The session was hosted by the Carbon County Water Conservancy District.
After more than a year of discussion, two applications and one major misunderstanding, East Carbon and Sunnyside City received funding from the Utah Permanent Community Impact Board (CIB) to develop a collection process which could add significantly to the eastern county's water supply.
At the CIB's May session, East Carbon Mayor Orlando LaFontaine, accompanied by Sunnyside Mayor Doug Parsons, gained approval for a $289,000 grant which will be used to capture and transfer water from the Grassy Trail Reservoir's number two diversion. Conditions within the grant application also allow for several critical upgrades to the East Carbon water treatment plant.
CIB officials discussed the upcoming East Carbon and Sunnyside merger vote at the meeting, stating that they would look favorably upon seeing the towns come together.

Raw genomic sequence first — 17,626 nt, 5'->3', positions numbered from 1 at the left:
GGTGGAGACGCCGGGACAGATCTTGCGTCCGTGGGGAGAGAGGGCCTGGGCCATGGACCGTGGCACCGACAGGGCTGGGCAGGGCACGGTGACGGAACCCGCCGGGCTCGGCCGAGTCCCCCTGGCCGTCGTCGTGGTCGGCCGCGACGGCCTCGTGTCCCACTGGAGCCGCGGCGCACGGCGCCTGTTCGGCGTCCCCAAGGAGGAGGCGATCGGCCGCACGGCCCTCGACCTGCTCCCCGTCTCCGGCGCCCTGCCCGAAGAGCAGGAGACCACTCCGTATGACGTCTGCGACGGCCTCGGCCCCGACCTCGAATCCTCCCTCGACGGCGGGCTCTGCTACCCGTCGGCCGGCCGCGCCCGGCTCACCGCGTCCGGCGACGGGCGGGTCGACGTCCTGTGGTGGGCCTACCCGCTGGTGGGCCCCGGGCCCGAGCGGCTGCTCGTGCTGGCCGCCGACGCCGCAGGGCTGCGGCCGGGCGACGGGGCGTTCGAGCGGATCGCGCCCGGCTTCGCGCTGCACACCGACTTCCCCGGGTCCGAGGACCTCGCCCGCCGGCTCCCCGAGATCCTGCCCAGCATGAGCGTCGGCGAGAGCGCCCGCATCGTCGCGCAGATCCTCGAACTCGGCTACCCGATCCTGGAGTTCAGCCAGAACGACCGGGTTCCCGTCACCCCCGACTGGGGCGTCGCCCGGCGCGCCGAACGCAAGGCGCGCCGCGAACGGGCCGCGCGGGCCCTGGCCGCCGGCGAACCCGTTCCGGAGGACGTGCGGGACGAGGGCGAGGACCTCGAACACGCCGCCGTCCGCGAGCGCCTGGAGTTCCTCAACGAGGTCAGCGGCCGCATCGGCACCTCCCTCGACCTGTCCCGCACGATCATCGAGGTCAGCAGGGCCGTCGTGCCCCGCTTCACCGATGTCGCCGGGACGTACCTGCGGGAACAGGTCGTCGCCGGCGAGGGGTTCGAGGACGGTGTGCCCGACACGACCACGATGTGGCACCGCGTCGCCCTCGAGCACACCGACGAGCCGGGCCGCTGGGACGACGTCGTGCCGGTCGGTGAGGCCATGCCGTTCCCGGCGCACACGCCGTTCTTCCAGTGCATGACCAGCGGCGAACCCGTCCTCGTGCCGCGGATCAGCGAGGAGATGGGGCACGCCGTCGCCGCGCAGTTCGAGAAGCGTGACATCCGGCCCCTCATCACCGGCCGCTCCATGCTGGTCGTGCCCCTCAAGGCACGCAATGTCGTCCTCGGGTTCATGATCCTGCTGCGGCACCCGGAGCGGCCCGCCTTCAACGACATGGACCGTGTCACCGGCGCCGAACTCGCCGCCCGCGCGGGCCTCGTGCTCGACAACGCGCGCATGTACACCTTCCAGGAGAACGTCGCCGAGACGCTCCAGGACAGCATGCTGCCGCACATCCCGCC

Members of the impact board have also gone on record several times, according to East Carbon officials, concerning their issues with duplicating services within the two towns. During the latest meeting, members also commented on the area's funding history with the board.
"They made sure to let me know that we had been in front of the board 17 times," said LaFontaine. "Every time for emergency grants, not loans. I can tell you one of the board members was very upset about that."
The funding body was reportedly eased by former Carbon County Commissioner and current board member Mike Milovich, who explained that both towns have been working to cope with an aged water system which was left to the area when mining operations in Whitmore Canyon closed.
The current project, which could add as much as 300,000 gallons of water a day to the city's culinary tanks, began gaining traction during the summer of 2012 when an East Carbon public hearing and council vote approved submitting an application for funding. The initial document included engineering work by Members of water agencies from all over Utah came to Price last Wednesday for sessions concerning emergency preparedness when it comes to water systems, dams and other water related infrastructure. The group of between 80-100 people met for morning sessions at the Carbon County Events Center and then took a tour of the Scofield Dam facilities in the afternoon. The session was hosted by the Carbon County Water Conservancy District.